Just a few weeks ago, we marked the beginning of a new decade. Many people shared the sentiment that the previous 10 years seemed to pass in a flash. I suspect the same will be said in another 10 years when we start the next decade, 2030. When I think about that next decade, I realize the importance of the work educators are doing today, preparing our current middle schoolers – the workforce of 2030!
Educators already know that the future is here and are working to address the challenges that this new decade and future labor market bring. This was made clear last week at LearnLaunch’s 2020 Across Boundaries conference, where the theme was the workforce of tomorrow. From looking at ways to bring career professionals into the classroom to developing partnerships with other schools to share resources, educators are using their entrepreneurial spirit and thinking to deliver the type of deeper learning students need to thrive well into the next decade and the future.
It was a privilege to be alongside the many innovative teachers, leaders, investors and entrepreneurs to share what ASA is doing to support educators and schools in their efforts. Our ASA team was out in full force at the conference! Here are a just a few highlights:
- Clay Colarusso, ASA’s Vice President of Marketing, joined Education First and Skillshare for a lively discussion on the impact of informal learning on students. They explored how everything from YouTube to micro-credentials to co-working spaces, accelerators, and Meetups impact the learning ecosystem today and in the future.
- Social capital and modern high school experiences were the focus of a session moderated by ASA’s CSO Annabel Cellini, with widely-respected panelists Andrew Frishman, Co-Executive Director at Big Picture Learning; Amy Loyd, Vice President at JFF (Jobs for the Future); and Connie Yowell, CEO LRNG/EVP, Southern New Hampshire University.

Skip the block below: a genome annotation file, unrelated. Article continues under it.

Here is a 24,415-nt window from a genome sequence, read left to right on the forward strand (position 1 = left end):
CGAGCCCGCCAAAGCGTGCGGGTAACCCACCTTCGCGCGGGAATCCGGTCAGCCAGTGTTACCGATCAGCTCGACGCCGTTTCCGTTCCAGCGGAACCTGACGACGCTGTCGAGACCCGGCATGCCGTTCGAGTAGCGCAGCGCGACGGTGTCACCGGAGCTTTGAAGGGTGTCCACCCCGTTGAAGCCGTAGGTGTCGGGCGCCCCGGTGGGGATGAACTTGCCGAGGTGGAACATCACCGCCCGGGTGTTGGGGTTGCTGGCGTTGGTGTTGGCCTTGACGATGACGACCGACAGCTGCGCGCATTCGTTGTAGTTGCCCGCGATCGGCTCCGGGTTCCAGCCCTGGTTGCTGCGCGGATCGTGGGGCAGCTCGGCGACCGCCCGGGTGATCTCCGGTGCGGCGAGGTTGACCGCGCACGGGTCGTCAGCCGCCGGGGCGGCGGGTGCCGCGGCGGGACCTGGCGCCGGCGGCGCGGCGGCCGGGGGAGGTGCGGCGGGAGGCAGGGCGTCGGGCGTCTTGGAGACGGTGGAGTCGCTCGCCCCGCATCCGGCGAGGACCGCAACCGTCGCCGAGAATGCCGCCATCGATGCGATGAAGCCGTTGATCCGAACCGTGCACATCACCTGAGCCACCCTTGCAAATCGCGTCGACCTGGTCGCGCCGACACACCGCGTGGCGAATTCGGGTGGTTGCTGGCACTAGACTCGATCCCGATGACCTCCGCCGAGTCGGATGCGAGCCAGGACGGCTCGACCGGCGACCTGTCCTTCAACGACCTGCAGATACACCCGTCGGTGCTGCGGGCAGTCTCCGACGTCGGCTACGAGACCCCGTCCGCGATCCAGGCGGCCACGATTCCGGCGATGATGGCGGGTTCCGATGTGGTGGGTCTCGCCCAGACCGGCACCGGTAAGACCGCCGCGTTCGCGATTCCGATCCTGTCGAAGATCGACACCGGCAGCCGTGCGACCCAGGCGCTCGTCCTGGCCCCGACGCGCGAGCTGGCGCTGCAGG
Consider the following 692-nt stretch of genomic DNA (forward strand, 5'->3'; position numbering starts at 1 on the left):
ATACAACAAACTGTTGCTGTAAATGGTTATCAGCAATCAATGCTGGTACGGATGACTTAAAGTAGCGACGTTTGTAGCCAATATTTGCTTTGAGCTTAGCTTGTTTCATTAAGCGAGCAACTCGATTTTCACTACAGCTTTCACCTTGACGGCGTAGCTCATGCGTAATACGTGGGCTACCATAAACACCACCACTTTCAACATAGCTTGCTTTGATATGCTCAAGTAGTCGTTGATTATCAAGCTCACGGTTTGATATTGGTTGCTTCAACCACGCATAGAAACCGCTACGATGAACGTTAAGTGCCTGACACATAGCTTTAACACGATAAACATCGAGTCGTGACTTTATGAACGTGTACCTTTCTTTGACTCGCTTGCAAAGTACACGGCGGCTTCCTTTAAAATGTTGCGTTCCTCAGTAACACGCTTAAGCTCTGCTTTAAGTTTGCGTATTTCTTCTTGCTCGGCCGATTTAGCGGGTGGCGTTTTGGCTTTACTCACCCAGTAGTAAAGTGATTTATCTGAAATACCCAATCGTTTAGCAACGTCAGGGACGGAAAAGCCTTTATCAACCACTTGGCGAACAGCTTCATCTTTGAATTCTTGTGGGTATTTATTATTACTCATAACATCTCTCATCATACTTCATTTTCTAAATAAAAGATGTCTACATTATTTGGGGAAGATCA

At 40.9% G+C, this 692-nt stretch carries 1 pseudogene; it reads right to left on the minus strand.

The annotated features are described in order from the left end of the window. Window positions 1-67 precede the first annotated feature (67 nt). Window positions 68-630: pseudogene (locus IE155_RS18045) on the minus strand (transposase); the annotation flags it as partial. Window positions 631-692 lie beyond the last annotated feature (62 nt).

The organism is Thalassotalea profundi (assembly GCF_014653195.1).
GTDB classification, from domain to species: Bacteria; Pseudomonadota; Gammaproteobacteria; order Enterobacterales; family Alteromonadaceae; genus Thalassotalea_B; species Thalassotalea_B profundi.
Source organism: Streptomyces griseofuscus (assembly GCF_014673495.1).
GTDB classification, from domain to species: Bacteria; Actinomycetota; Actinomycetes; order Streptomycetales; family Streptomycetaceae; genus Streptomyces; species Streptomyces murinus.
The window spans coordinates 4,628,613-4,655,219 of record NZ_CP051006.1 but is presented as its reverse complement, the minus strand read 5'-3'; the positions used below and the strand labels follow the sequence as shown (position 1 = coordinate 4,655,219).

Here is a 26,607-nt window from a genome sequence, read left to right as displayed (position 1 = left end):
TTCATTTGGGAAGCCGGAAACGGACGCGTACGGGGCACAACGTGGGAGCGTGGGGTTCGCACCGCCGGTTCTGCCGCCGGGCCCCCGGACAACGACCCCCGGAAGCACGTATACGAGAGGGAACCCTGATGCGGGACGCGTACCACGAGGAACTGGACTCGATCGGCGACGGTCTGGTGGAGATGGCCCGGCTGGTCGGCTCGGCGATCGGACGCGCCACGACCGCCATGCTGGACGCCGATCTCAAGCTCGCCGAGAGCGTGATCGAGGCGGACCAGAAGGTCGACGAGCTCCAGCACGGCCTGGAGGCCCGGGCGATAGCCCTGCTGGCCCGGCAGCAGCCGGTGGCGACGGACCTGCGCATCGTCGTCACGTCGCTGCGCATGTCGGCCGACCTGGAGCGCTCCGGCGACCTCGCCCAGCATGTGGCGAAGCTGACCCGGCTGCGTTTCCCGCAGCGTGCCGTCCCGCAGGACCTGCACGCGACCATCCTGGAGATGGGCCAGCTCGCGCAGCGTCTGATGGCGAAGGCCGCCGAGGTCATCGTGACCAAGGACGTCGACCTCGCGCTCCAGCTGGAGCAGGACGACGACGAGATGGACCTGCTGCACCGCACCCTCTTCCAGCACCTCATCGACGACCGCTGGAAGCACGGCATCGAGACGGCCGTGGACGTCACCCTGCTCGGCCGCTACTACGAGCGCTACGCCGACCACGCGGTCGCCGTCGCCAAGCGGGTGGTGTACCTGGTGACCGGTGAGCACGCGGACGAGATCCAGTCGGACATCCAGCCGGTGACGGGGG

- The final keynote session, aptly named The Future World of Work, highlighted the important efforts of several ASA partners and grantees. Getting Smart’s Tom Vander Ark hosted a dynamic discussion led by panelists Ed Hidalgo, Chief Innovation and Engagement Officer at Cajon Valley Union School District; Alisa Wilke, Vice President of Strategy & Innovation for ASA; and David Blustein, Program Director of Ph.D. Counseling Psychology at Boston College.
We learned so much from these partners and peers, and ASA is committed to helping advance their work beyond the conference. That’s why we also announced our latest round of three-year grants to support middle school career exploration in Massachusetts. It is evident that Massachusetts is a hotbed of education innovation, and we will share the lessons learned here with the greater education community across the country. We are grateful to former Governor Jane Swift and Secretary Rosalin Acosta, who joined us for the announcement and to share their insights on how investments like these can help to set our students on course for the future.
While it was an amazing week of learning, sharing and forming new partnerships, we know that we can’t waste a minute of the next 10 years if we want to make ensure today’s students are ready for tomorrow. It’s time to get to work.